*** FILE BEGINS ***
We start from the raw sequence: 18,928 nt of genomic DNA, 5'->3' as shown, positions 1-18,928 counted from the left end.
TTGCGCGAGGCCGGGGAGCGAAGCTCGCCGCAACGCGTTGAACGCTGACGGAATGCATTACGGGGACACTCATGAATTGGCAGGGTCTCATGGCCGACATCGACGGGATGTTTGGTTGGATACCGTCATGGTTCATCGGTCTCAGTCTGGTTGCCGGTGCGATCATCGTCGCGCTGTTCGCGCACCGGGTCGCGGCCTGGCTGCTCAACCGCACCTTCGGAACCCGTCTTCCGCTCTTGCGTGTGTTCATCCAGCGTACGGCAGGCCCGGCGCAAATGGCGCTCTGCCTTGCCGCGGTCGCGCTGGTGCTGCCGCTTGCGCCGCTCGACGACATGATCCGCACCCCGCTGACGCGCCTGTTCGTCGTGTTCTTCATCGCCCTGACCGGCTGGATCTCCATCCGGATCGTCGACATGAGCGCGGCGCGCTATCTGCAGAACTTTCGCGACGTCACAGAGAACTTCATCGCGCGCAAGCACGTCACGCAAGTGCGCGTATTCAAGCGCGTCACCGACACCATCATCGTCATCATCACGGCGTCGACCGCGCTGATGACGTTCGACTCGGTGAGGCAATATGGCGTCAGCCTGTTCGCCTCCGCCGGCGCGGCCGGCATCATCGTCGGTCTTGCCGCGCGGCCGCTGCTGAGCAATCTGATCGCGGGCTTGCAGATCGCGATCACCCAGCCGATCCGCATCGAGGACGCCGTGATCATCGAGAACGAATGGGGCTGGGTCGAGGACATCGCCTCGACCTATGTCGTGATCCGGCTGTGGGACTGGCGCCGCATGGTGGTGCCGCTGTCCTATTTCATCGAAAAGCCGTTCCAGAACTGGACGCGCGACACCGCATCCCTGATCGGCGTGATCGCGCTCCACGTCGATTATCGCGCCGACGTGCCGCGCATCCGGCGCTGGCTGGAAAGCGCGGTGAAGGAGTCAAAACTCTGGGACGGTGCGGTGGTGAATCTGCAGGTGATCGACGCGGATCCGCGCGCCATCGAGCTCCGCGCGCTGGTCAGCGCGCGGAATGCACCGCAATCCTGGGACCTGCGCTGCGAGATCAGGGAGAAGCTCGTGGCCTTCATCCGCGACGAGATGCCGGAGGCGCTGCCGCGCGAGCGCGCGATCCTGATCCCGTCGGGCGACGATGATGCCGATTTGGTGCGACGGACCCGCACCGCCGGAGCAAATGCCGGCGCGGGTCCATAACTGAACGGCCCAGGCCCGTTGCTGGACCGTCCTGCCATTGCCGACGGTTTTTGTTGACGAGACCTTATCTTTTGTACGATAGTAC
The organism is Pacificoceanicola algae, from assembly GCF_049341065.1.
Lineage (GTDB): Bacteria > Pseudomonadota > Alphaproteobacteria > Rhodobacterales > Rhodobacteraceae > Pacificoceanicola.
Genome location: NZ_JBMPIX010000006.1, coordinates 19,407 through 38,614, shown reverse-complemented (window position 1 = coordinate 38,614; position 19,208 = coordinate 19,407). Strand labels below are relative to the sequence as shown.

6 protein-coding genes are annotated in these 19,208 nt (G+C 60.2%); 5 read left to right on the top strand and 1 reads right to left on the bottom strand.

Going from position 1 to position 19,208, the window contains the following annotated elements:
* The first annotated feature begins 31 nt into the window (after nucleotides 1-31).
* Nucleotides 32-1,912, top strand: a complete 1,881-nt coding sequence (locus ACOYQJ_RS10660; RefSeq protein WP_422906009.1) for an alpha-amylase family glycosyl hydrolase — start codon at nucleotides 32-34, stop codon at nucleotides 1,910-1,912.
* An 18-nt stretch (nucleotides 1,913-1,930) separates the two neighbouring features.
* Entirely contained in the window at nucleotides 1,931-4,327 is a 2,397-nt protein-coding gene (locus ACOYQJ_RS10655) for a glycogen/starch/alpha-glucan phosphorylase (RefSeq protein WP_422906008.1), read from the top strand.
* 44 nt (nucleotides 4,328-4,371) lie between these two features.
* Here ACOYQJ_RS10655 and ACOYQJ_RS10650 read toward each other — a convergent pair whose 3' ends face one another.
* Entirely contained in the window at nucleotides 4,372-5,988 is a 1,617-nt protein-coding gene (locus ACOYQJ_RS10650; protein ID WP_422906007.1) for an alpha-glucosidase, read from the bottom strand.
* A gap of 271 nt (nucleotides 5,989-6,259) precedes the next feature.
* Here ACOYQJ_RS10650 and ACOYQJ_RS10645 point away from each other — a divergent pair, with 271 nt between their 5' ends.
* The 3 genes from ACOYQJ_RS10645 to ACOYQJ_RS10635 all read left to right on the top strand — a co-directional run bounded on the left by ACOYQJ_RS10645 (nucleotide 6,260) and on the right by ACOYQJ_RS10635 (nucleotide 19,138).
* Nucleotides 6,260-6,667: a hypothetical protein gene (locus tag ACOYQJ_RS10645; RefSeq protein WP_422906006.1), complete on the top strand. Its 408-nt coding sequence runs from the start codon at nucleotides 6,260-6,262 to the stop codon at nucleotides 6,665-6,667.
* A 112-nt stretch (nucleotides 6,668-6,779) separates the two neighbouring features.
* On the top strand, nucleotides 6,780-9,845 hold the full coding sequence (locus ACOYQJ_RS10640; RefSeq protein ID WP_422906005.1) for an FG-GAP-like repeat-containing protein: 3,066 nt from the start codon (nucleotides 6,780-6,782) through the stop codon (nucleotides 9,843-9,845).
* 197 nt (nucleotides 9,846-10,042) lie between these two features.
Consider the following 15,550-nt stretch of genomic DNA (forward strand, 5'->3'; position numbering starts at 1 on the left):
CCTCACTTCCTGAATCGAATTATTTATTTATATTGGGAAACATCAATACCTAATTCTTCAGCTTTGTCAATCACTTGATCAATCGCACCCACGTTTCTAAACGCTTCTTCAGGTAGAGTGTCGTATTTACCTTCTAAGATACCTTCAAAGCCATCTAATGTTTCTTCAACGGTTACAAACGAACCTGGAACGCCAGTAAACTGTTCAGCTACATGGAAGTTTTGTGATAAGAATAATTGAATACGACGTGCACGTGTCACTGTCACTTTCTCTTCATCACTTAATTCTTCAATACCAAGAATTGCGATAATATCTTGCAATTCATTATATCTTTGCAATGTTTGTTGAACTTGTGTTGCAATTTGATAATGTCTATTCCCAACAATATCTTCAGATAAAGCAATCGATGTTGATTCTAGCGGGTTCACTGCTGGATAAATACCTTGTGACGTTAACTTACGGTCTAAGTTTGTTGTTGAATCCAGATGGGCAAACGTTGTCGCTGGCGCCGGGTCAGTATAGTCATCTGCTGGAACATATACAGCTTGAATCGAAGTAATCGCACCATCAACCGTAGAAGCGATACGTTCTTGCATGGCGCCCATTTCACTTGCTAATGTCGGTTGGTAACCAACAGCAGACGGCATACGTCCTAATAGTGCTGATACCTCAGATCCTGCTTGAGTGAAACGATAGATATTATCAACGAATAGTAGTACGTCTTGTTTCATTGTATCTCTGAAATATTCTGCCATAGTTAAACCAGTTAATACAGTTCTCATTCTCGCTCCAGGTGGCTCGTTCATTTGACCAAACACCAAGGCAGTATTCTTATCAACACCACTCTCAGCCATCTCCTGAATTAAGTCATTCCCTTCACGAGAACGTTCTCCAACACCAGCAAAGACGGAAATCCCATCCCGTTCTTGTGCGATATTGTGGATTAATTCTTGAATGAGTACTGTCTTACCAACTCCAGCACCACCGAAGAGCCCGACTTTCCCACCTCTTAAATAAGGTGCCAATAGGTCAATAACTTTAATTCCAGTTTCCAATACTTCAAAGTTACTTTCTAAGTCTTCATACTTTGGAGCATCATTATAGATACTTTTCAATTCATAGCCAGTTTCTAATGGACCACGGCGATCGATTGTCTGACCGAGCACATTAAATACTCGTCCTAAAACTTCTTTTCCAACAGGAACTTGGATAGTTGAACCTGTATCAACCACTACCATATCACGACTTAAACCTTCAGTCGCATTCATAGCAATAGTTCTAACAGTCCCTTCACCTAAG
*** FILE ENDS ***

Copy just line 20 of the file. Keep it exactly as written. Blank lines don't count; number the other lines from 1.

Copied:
* On the top strand, nucleotides 6,780-9,845 hold the full coding sequence (locus ACOYQJ_RS10640; RefSeq protein ID WP_422906005.1) for an FG-GAP-like repeat-containing protein: 3,066 nt from the start codon (nucleotides 6,780-6,782) through the stop codon (nucleotides 9,843-9,845).